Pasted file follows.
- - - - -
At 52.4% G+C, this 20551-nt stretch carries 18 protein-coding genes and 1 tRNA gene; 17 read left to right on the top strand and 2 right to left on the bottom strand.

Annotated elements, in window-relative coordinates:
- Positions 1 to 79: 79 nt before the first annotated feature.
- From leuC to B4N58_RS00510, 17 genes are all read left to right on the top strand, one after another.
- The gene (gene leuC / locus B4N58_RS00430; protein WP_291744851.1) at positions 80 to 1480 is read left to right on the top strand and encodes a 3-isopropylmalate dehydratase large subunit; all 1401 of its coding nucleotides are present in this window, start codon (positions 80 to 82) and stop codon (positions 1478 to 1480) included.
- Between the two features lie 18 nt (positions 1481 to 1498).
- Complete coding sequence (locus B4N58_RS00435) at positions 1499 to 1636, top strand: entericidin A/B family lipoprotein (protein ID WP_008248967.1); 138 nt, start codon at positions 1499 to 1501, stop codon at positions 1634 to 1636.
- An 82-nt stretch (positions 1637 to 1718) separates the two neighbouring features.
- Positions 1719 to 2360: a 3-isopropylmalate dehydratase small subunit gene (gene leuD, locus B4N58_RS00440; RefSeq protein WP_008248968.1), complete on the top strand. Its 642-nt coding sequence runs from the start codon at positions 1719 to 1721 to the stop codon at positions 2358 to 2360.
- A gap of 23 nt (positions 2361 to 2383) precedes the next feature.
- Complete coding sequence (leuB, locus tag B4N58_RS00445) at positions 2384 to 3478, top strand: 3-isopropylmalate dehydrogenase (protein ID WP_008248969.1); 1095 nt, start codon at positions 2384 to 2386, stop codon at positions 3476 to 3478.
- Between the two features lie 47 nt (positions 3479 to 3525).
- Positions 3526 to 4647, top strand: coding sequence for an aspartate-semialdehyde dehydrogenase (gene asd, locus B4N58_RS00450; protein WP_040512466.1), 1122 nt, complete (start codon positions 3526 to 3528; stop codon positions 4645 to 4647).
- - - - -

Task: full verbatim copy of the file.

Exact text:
At 52.4% G+C, this 20551-nt stretch carries 18 protein-coding genes and 1 tRNA gene; 17 read left to right on the top strand and 2 right to left on the bottom strand.

Annotated elements, in window-relative coordinates:
- Positions 1 to 79: 79 nt before the first annotated feature.
- From leuC to B4N58_RS00510, 17 genes are all read left to right on the top strand, one after another.
- The gene (gene leuC / locus B4N58_RS00430; protein WP_291744851.1) at positions 80 to 1480 is read left to right on the top strand and encodes a 3-isopropylmalate dehydratase large subunit; all 1401 of its coding nucleotides are present in this window, start codon (positions 80 to 82) and stop codon (positions 1478 to 1480) included.
- Between the two features lie 18 nt (positions 1481 to 1498).
- Complete coding sequence (locus B4N58_RS00435) at positions 1499 to 1636, top strand: entericidin A/B family lipoprotein (protein ID WP_008248967.1); 138 nt, start codon at positions 1499 to 1501, stop codon at positions 1634 to 1636.
- An 82-nt stretch (positions 1637 to 1718) separates the two neighbouring features.
- Positions 1719 to 2360: a 3-isopropylmalate dehydratase small subunit gene (gene leuD, locus B4N58_RS00440; RefSeq protein WP_008248968.1), complete on the top strand. Its 642-nt coding sequence runs from the start codon at positions 1719 to 1721 to the stop codon at positions 2358 to 2360.
- A gap of 23 nt (positions 2361 to 2383) precedes the next feature.
- Complete coding sequence (leuB, locus tag B4N58_RS00445) at positions 2384 to 3478, top strand: 3-isopropylmalate dehydrogenase (protein ID WP_008248969.1); 1095 nt, start codon at positions 2384 to 2386, stop codon at positions 3476 to 3478.
- Between the two features lie 47 nt (positions 3479 to 3525).
- Positions 3526 to 4647, top strand: coding sequence for an aspartate-semialdehyde dehydrogenase (gene asd, locus B4N58_RS00450; protein WP_040512466.1), 1122 nt, complete (start codon positions 3526 to 3528; stop codon positions 4645 to 4647).